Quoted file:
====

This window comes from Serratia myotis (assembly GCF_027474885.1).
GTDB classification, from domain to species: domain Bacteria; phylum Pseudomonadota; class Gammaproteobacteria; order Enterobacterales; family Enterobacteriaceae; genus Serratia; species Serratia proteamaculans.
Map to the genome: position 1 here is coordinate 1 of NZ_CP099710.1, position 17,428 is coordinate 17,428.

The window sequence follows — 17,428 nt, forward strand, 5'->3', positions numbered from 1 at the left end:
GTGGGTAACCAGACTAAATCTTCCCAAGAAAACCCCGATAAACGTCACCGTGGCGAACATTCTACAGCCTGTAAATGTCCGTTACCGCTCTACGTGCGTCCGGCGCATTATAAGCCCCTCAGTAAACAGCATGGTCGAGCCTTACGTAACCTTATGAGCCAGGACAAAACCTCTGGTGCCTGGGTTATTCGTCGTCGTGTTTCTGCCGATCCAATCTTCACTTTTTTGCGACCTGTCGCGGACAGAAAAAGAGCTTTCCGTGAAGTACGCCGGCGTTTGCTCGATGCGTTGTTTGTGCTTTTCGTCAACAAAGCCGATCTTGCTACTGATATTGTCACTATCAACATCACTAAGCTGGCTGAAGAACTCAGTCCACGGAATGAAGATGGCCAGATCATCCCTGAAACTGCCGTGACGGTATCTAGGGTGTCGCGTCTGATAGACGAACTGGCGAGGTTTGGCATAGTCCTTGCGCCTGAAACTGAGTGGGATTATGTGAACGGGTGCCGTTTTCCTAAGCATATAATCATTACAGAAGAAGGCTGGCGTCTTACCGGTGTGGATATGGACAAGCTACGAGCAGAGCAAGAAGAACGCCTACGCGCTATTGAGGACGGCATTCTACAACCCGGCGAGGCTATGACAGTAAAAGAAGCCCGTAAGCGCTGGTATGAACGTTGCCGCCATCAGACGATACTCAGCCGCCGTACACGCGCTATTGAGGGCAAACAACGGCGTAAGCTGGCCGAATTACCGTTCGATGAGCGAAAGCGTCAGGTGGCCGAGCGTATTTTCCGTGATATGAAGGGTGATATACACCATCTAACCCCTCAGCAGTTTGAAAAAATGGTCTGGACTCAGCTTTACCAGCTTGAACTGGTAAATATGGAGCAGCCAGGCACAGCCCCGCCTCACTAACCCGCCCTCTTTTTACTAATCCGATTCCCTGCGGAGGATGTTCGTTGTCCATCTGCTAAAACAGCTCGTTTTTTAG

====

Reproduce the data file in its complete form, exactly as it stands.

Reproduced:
This window comes from Serratia myotis (assembly GCF_027474885.1).
GTDB classification, from domain to species: domain Bacteria; phylum Pseudomonadota; class Gammaproteobacteria; order Enterobacterales; family Enterobacteriaceae; genus Serratia; species Serratia proteamaculans.
Map to the genome: position 1 here is coordinate 1 of NZ_CP099710.1, position 17,428 is coordinate 17,428.

The window sequence follows — 17,428 nt, forward strand, 5'->3', positions numbered from 1 at the left end:
GTGGGTAACCAGACTAAATCTTCCCAAGAAAACCCCGATAAACGTCACCGTGGCGAACATTCTACAGCCTGTAAATGTCCGTTACCGCTCTACGTGCGTCCGGCGCATTATAAGCCCCTCAGTAAACAGCATGGTCGAGCCTTACGTAACCTTATGAGCCAGGACAAAACCTCTGGTGCCTGGGTTATTCGTCGTCGTGTTTCTGCCGATCCAATCTTCACTTTTTTGCGACCTGTCGCGGACAGAAAAAGAGCTTTCCGTGAAGTACGCCGGCGTTTGCTCGATGCGTTGTTTGTGCTTTTCGTCAACAAAGCCGATCTTGCTACTGATATTGTCACTATCAACATCACTAAGCTGGCTGAAGAACTCAGTCCACGGAATGAAGATGGCCAGATCATCCCTGAAACTGCCGTGACGGTATCTAGGGTGTCGCGTCTGATAGACGAACTGGCGAGGTTTGGCATAGTCCTTGCGCCTGAAACTGAGTGGGATTATGTGAACGGGTGCCGTTTTCCTAAGCATATAATCATTACAGAAGAAGGCTGGCGTCTTACCGGTGTGGATATGGACAAGCTACGAGCAGAGCAAGAAGAACGCCTACGCGCTATTGAGGACGGCATTCTACAACCCGGCGAGGCTATGACAGTAAAAGAAGCCCGTAAGCGCTGGTATGAACGTTGCCGCCATCAGACGATACTCAGCCGCCGTACACGCGCTATTGAGGGCAAACAACGGCGTAAGCTGGCCGAATTACCGTTCGATGAGCGAAAGCGTCAGGTGGCCGAGCGTATTTTCCGTGATATGAAGGGTGATATACACCATCTAACCCCTCAGCAGTTTGAAAAAATGGTCTGGACTCAGCTTTACCAGCTTGAACTGGTAAATATGGAGCAGCCAGGCACAGCCCCGCCTCACTAACCCGCCCTCTTTTTACTAATCCGATTCCCTGCGGAGGATGTTCGTTGTCCATCTGCTAAAACAGCTCGTTTTTTAG